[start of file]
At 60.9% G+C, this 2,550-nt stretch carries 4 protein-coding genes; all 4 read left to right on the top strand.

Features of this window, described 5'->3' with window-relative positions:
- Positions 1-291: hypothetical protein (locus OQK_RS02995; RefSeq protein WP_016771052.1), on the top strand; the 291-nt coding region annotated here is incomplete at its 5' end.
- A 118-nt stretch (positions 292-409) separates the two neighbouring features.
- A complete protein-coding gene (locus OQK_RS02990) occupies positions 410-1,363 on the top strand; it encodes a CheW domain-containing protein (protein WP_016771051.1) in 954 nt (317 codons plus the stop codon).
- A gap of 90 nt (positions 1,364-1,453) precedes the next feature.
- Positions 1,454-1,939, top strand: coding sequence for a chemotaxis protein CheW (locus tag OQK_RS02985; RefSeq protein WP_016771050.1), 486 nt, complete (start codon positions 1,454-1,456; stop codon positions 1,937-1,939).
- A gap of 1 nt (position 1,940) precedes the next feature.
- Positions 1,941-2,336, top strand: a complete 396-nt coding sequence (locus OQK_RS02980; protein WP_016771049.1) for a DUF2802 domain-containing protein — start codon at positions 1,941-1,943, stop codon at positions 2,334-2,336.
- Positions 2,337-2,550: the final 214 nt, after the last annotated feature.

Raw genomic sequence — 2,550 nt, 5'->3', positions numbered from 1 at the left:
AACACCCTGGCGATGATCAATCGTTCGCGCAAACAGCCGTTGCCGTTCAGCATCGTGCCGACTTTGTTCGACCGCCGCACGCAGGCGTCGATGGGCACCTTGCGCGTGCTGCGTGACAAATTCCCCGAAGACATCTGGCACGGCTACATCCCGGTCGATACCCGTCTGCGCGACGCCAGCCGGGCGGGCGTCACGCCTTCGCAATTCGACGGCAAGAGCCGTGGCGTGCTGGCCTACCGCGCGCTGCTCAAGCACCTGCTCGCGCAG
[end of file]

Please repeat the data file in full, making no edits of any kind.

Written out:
At 60.9% G+C, this 2,550-nt stretch carries 4 protein-coding genes; all 4 read left to right on the top strand.

Features of this window, described 5'->3' with window-relative positions:
- Positions 1-291: hypothetical protein (locus OQK_RS02995; RefSeq protein WP_016771052.1), on the top strand; the 291-nt coding region annotated here is incomplete at its 5' end.
- A 118-nt stretch (positions 292-409) separates the two neighbouring features.
- A complete protein-coding gene (locus OQK_RS02990) occupies positions 410-1,363 on the top strand; it encodes a CheW domain-containing protein (protein WP_016771051.1) in 954 nt (317 codons plus the stop codon).
- A gap of 90 nt (positions 1,364-1,453) precedes the next feature.
- Positions 1,454-1,939, top strand: coding sequence for a chemotaxis protein CheW (locus tag OQK_RS02985; RefSeq protein WP_016771050.1), 486 nt, complete (start codon positions 1,454-1,456; stop codon positions 1,937-1,939).
- A gap of 1 nt (position 1,940) precedes the next feature.
- Positions 1,941-2,336, top strand: a complete 396-nt coding sequence (locus OQK_RS02980; protein WP_016771049.1) for a DUF2802 domain-containing protein — start codon at positions 1,941-1,943, stop codon at positions 2,334-2,336.
- Positions 2,337-2,550: the final 214 nt, after the last annotated feature.

Raw genomic sequence — 2,550 nt, 5'->3', positions numbered from 1 at the left:
AACACCCTGGCGATGATCAATCGTTCGCGCAAACAGCCGTTGCCGTTCAGCATCGTGCCGACTTTGTTCGACCGCCGCACGCAGGCGTCGATGGGCACCTTGCGCGTGCTGCGTGACAAATTCCCCGAAGACATCTGGCACGGCTACATCCCGGTCGATACCCGTCTGCGCGACGCCAGCCGGGCGGGCGTCACGCCTTCGCAATTCGACGGCAAGAGCCGTGGCGTGCTGGCCTACCGCGCGCTGCTCAAGCACCTGCTCGCGCAG